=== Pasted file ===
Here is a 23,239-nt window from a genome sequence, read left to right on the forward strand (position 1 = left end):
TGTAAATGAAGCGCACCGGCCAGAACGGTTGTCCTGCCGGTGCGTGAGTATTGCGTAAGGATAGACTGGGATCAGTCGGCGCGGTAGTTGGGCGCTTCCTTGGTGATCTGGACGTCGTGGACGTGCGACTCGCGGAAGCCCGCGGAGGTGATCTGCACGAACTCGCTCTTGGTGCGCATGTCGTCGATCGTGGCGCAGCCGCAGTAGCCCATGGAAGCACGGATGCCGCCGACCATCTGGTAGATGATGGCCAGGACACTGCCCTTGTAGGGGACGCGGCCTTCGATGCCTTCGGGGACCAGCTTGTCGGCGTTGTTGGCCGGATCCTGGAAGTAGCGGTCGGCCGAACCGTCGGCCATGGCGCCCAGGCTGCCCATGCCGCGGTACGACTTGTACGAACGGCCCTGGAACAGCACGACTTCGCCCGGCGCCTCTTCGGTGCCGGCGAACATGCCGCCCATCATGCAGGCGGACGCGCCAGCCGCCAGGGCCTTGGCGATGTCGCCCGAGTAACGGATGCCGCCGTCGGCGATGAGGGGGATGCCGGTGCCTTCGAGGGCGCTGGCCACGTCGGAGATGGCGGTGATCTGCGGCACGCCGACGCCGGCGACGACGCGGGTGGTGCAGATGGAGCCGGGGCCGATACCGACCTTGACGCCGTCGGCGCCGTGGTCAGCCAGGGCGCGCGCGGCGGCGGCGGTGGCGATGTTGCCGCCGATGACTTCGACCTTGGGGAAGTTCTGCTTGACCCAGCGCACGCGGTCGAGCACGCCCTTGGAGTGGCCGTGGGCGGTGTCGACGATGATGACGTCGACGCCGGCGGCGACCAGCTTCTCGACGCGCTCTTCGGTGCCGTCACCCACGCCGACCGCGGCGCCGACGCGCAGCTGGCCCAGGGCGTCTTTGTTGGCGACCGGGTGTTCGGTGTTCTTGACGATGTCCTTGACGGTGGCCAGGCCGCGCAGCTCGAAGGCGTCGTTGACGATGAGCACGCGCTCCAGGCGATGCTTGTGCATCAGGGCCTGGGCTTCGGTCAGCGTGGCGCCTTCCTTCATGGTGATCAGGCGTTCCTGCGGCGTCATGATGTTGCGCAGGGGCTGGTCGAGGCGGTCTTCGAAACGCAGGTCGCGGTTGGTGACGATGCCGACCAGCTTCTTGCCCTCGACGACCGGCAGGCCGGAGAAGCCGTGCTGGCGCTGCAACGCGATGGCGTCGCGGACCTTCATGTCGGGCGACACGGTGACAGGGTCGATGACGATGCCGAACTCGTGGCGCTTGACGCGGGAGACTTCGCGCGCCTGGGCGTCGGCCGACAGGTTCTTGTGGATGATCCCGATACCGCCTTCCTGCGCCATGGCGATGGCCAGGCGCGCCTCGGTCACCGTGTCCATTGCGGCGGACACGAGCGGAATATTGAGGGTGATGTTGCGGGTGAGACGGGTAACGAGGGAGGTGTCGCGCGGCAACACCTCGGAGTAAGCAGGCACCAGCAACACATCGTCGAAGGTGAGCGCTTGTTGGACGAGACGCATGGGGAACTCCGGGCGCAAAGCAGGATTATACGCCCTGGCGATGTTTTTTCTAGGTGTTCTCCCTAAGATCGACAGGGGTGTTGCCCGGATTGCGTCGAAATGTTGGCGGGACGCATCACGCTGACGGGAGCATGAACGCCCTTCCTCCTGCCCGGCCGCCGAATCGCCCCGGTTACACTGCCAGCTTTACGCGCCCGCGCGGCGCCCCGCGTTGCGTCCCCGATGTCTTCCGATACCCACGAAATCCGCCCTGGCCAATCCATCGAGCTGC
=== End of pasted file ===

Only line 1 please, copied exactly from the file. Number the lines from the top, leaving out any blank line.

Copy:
Here is a 23,239-nt window from a genome sequence, read left to right on the forward strand (position 1 = left end):